Ambiguity in natural Language Processing Part II: Disambiguation
In the first part of this essay, we discussed some of the key characteristics of ambiguity in natural language processing(NLP) systems. Considered one of the most challenging aspects of NLP solutions, ambiguity encompasses a borad spectrum of forms from lexical and semantic ambiguity to more complex structures such as metaphors. Handling ambiguity requires sophisticated NLP techniques but is also an essential capabilities of robust conversational applications.
In artificial intelligence(AI) theory, the group of techniques used to handle ambiguity is known as disambiguation. From a conceptual standpoint, disambiguation is the process of determining the most probable meaning of a specific phrase. Typically, disambiguation leverages statistical model to reflect the probabilities of an assertion. Even though it sounds very simple, the algorithms that deal with disambiguation are some of the most complex areas in NLP applications. In order to be effective, disambiguation techniques should combines knowledge from the following types of models:
— World Model: This type of knowledge reflects the probability of a specific utterance based on global knowledge of the world. For instance, if we say “John’s ears are burning”. we should infer that somebody was speaking about John rather than John catching fire.
— Mental Model: This type of knowledge reflects the probability of the speaker intentions of communicating a known fact in the context of a specific conversation. For example, in a dialog about baseball, if we say “the pitcher was painting the corners”. the model will assume that the pitcher was effectively throwing strikes rather than painting a window.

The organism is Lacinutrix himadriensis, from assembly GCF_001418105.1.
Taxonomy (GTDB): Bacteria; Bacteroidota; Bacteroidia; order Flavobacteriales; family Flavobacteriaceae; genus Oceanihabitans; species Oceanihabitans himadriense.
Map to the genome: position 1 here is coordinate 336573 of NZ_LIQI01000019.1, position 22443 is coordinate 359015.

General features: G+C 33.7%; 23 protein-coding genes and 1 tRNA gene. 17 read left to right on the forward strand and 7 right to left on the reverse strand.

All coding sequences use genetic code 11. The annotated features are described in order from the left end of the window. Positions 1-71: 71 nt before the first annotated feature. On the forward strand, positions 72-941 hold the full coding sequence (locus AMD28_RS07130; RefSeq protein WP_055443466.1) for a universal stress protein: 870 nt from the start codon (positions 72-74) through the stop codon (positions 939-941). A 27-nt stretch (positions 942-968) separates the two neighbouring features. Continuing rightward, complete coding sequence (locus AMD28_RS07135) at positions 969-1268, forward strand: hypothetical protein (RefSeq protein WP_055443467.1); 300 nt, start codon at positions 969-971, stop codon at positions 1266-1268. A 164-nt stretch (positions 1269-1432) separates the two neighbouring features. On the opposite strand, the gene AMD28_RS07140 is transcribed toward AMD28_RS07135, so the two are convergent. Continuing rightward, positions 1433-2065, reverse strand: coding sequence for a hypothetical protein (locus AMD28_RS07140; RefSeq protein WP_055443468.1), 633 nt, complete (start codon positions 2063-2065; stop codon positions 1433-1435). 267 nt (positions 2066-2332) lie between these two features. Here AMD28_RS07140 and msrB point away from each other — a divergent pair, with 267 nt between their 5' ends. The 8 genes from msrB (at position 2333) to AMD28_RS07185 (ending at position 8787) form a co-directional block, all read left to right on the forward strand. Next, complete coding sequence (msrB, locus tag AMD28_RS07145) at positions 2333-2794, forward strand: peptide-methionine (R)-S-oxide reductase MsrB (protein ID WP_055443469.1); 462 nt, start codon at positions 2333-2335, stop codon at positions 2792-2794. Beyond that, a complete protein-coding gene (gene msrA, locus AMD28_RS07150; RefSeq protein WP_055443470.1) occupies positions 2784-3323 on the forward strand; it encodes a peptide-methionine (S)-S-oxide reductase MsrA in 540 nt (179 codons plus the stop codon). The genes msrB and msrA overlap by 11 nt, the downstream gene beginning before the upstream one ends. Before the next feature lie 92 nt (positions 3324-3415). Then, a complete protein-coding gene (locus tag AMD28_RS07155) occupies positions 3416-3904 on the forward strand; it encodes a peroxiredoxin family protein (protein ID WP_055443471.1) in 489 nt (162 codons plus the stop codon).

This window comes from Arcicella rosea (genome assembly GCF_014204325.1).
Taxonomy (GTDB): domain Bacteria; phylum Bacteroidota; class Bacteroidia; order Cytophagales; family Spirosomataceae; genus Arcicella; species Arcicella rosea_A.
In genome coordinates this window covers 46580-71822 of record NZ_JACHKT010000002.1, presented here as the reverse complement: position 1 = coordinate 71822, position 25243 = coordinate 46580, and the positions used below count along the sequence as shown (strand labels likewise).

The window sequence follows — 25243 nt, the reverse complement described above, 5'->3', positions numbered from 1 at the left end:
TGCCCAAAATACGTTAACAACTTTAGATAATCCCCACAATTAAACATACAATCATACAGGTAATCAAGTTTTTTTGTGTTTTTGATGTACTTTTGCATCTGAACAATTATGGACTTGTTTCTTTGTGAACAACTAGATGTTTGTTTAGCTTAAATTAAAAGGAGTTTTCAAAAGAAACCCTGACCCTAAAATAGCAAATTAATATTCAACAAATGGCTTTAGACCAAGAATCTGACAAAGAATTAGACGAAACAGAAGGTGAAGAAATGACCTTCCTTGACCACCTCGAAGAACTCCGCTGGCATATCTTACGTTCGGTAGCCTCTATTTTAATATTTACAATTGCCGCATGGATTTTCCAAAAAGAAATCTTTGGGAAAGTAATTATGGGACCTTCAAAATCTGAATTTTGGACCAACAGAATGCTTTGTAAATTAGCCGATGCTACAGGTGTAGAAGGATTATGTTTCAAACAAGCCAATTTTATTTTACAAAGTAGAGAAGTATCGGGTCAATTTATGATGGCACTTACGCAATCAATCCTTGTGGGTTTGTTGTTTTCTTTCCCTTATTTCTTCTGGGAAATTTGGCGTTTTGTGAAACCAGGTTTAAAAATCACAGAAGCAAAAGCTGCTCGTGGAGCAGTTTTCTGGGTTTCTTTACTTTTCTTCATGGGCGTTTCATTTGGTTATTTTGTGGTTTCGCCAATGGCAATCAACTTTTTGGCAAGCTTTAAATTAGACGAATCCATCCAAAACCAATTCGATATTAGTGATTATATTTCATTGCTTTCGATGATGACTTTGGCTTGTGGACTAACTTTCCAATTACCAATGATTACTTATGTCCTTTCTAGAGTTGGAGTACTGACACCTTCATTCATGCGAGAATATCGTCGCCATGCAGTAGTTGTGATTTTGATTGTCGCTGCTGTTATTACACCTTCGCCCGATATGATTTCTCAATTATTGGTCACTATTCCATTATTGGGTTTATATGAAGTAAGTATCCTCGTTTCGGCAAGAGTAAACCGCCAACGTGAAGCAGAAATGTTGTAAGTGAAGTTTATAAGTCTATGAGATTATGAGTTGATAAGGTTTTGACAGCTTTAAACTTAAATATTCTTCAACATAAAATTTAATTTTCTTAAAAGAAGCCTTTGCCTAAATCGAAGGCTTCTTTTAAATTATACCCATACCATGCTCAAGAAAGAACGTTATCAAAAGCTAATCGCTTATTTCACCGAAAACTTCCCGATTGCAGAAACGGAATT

— Language Model: This type of knowledge express the likelihood that certain strings of words will be chosen considering the speaker’s intentions. Language models use advanced linguistic analysis in order to infer the correct meaning of an utterance.
— Acoustic Model: This type of knowledge is very similar to the language model for it focuses on spoken communications and factors in aspects such as accents, sentiments and many other relevant elopements of audio communications.
Some Best Practices to Deal with Disambiguation
Most modern NLP stacks include sophisticated, general-purpose disambiguation techniques. However, AI agents should contribute to the disambiguation knowledge in their specific domain. Some of the following ideas are relevant to deal with disambiguation:
— Context, Context, Context: In order to be effective, disambiguation processes require rich contextual information about a conversation. Actively populating contextual metadata throughout the different stages of a conversation is essential to handle ambiguity.
Global vs. Domain Specific Disambiguation: While NLP stacks are very effective interpreting utterances using global knowledge, AI agents should complement that ability with domain specific disambiguation models that include knowledge of specific industries, ethnic group, etc.
— Continuous Training: There is no more effective way to handle ambiguity that the continuous training of AI agents. Recording ambiguous utterances from part conversations with users and using them as a training data source is an effective way to handle ambiguity in the long term.